World’s First Hybrid-Electric Horizontal Drill Halves Fuel Consumption - Visedo and Normag Team Up to Break New Ground
Finnish manufacturer Visedo has co-developed the world’s first hybrid electric horizontal drilling machine for groundwork applications, in conjunction with Dutch industrial drilling equipment manufacturer Normag.
Visedo, which manufactures electric power for heavy duty vehicles on land and sea, developed the hybrid powertrain for the new steerable-drill system, which can halve fuel consumption and associated emissions while also reducing noise.
The new Visedo-Normag drill system can dig lateral shafts of up to 1.2m diameter to be bored through subsoil for distances of 3km, while performing drilling duties for water, drainage, sewerage and ducting for pipework and cabling for power and other services in fully developed urban areas.
The machine also offers greater operational flexibility in remote locations where conventional diesel-hydraulic systems have difficulty gaining access. At the same time, it can provide significant operational cost savings as well as the environmental benefits of less fuel consumption and associated emissions.
Instead of the hydraulic motors and pumps that drive standard horizontal drilling systems, the Visedo-Normag machine has 12 inverters that supply AC power to the three main electric motors and six ancillary ones that drive and control rig operations. These provide a combined capacity of 750kW.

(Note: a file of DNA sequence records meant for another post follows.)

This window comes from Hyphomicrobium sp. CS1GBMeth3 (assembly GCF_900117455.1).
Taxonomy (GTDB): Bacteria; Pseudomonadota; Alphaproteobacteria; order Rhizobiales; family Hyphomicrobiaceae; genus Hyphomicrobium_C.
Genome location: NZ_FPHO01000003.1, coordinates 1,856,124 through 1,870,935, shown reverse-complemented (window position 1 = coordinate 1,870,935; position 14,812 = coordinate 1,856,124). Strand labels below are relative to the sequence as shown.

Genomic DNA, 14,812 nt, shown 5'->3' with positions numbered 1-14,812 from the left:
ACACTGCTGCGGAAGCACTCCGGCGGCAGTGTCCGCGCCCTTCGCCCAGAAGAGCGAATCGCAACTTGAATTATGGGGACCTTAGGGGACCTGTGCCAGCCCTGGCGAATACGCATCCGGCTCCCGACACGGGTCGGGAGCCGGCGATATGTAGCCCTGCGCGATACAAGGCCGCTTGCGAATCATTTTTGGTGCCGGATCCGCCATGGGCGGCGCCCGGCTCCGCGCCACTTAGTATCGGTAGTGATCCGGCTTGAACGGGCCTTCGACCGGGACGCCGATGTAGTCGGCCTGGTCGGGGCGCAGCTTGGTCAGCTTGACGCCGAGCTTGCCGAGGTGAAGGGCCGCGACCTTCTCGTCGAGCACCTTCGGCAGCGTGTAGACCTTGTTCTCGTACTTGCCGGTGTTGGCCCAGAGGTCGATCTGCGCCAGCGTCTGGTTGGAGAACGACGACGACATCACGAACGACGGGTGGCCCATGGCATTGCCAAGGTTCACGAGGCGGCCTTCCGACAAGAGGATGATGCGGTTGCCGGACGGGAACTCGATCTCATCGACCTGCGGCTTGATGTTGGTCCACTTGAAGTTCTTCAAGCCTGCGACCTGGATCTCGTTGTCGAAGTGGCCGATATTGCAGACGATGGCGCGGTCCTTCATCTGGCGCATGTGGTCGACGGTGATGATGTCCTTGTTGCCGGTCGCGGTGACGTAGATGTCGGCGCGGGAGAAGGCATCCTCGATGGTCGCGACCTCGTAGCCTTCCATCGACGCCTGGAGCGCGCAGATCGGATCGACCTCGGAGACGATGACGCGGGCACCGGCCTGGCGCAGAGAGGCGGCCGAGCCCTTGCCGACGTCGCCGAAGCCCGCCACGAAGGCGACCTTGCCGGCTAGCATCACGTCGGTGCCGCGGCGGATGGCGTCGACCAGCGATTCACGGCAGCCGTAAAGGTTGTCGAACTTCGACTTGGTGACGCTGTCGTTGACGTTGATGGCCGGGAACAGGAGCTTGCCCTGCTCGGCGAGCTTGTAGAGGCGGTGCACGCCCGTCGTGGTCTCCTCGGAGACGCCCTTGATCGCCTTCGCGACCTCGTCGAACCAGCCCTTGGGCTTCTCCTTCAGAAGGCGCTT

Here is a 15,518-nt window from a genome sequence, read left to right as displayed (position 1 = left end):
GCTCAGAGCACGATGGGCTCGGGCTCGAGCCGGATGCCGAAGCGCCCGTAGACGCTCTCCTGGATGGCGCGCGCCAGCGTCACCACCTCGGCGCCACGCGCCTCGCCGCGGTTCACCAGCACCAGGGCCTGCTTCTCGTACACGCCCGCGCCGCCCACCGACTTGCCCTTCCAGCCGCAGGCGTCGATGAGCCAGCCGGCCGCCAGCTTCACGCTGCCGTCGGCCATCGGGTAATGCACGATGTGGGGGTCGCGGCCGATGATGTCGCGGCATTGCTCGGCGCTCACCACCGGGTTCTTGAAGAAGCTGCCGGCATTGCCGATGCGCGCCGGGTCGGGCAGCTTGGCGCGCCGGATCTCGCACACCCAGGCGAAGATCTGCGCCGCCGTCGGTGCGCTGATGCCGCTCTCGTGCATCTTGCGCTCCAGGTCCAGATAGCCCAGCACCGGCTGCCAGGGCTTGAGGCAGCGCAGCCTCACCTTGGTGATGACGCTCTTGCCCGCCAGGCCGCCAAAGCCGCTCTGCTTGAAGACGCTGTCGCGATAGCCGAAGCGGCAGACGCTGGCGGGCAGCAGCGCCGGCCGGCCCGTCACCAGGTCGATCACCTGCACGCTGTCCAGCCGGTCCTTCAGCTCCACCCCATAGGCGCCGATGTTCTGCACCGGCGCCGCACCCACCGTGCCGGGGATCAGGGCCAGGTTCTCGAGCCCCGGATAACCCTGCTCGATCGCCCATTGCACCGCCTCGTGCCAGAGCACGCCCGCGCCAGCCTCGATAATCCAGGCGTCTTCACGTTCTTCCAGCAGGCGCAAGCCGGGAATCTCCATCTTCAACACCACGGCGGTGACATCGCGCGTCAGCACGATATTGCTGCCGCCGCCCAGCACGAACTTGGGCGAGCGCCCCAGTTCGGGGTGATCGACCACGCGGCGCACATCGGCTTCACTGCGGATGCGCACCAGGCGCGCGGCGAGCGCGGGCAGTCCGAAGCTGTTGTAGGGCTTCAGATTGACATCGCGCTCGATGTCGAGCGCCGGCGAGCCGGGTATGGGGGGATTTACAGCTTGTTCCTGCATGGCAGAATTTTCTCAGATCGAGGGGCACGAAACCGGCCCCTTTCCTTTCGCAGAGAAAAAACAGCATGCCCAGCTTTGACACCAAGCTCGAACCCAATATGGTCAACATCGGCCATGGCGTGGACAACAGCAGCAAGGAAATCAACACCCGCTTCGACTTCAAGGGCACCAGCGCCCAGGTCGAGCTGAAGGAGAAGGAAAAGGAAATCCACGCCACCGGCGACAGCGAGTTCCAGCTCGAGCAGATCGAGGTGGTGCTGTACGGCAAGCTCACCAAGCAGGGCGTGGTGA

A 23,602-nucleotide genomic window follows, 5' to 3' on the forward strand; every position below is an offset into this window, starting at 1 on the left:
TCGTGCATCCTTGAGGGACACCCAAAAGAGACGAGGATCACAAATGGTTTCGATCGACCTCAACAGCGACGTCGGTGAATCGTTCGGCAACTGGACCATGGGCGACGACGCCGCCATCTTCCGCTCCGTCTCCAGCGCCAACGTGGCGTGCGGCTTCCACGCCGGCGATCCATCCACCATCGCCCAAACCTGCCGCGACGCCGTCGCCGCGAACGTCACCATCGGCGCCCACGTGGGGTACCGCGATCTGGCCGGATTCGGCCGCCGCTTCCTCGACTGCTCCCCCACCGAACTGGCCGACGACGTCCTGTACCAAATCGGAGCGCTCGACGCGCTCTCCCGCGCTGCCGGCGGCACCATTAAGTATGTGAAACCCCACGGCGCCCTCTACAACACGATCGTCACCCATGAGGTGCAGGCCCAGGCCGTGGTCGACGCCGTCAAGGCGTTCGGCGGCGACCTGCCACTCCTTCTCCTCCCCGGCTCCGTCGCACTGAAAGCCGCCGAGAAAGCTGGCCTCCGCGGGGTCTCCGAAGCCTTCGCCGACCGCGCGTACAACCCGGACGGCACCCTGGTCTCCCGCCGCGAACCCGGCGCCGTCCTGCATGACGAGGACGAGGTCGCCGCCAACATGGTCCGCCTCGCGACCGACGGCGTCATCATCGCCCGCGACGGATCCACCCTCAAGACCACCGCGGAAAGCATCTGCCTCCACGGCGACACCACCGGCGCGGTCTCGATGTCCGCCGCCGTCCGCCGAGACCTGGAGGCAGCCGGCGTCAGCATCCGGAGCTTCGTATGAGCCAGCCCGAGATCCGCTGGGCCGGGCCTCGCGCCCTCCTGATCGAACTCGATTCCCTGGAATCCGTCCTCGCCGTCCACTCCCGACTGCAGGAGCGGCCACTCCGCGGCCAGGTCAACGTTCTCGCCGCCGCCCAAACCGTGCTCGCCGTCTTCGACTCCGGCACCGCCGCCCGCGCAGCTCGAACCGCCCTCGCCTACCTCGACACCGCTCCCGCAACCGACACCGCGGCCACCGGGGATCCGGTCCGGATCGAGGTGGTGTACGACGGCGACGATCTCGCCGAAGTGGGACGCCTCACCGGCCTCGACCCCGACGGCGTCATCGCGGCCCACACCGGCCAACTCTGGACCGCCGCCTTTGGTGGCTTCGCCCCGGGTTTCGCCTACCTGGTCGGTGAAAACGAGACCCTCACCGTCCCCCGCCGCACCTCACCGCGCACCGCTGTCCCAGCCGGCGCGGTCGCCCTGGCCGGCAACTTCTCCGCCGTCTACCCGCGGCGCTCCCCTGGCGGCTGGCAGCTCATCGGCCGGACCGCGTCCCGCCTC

Operation of the system is controlled digitally and has been made ruggedly to withstand the particularly harsh wet and muddy environments encountered in horizontal terrestrial drilling.
It is estimated the electrified system adds approximately 10 per cent to the overall capital cost of a 1 million euro mobile drilling rig, but this is mitigated by the significant fuel savings and operational flexibility.
The carbon footprint of SPINNOVA textile fibre is already 72 percent lower than that of conventionally produced cotton. With the AmbiHeat heat pump plant and an energy ecosystem, each produced kilogram of textile fibre reduces overall CO2 emissions.
Being certified is just about passing a test, right? If you can pass the test, surely that is proof that you are worthy of being certified, right? And as long as there are no obvious and easy ways to cheat, surely the examination process is adequate, right?